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Author leewz
Recipients barry, berker.peksag, eryksun, ethan.furman, jayvdb, leewz, martin.panter, r.david.murray, rhettinger
Date 2016-05-23.14:43:17
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>I don't know, but what practical effect will this have?  I.e. under what
>conditions would you @public wrap a @functools.wraps function and want it to
>show up in __all__?  Do you have a specific use case?

I sometimes wrap functions that return iterators to make functions that return lists, because I work on the interpreter a lot. From there, it's not much of a stretch to imagine functions which are implemented as decorated versions of other functions.

If @public were only to be used as a decorator, it would not be possible to have `public` called on a function outside of its definition. But someone might call `public(some_decorator(some_function))`.

(@public is really a macro, if you think about it.)

>It would be possible.

(I meant, is it possible for someone to have a non-list __all__?)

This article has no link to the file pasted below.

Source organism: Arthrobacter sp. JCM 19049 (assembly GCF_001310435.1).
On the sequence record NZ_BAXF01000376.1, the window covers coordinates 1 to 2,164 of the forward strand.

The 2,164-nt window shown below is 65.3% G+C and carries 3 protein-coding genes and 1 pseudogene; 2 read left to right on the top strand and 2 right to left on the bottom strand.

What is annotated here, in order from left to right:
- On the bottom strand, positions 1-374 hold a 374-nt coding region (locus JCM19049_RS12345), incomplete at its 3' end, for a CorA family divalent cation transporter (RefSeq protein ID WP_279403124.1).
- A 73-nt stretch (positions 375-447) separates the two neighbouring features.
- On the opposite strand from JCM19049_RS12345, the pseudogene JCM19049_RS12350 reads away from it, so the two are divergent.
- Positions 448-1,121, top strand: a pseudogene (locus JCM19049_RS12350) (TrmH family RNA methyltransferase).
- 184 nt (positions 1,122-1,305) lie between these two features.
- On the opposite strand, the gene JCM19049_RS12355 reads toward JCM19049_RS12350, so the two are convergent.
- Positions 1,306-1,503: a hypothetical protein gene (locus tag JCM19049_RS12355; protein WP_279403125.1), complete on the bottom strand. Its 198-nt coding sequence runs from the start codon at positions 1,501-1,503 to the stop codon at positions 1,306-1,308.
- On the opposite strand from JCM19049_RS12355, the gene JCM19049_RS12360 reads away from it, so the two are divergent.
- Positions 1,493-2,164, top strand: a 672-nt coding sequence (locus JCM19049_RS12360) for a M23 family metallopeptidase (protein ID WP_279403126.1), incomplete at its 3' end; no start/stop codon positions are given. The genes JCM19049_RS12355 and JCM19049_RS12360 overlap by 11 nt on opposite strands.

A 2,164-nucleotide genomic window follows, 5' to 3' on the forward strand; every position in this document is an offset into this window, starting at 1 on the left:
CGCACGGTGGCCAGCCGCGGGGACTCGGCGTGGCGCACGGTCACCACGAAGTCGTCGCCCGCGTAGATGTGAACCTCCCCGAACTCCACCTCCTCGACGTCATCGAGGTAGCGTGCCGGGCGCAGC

If the `.append` fails, I think there should be a meaningful error. Perhaps "'__all__' is not a list."

>Sure, we could probably add some heuristics, but I still don't see the need
>for the extra complexity.  The error will be far from the declaration, but the
>exception should make it relatively obvious what's going on.  I also really
>don't think folks would naturally be inclined to put @public on anything but a
>top-level definition.  You wouldn't ever put such a thing in your __all__ so
>why would you decorate it with @public?

I'm thinking of the people who don't read docs and are coming from other languages. They'd put `@public` over their method, and one day they'd `import *` from that file (whereas they used to only import explicitly), getting an error about a name not being defined in their module. "But why would that name need to be defined? It's a method."

Or worse, the name of the method just happens to be the same as something in some other file, so they'll focus on why that NAME is being expected in THIS file.

>Also, I know that I have several cases where constants are actually
>instances.  They could be marker objects like::
>    MARKER = object()

(Here's food for thought: A MARKER could be a one-element enum, both conceptually and by implementation. Just like how the "bool enum" is {True,False} and the "None enum" is {None}.)
Date User Action Args
2016-05-23 14:43:17leewzsetrecipients: + leewz, barry, rhettinger, r.david.murray, ethan.furman, berker.peksag, martin.panter, eryksun, jayvdb
2016-05-23 14:43:17leewzsetmessageid: <>
2016-05-23 14:43:17leewzlinkissue26632 messages
2016-05-23 14:43:17leewzcreate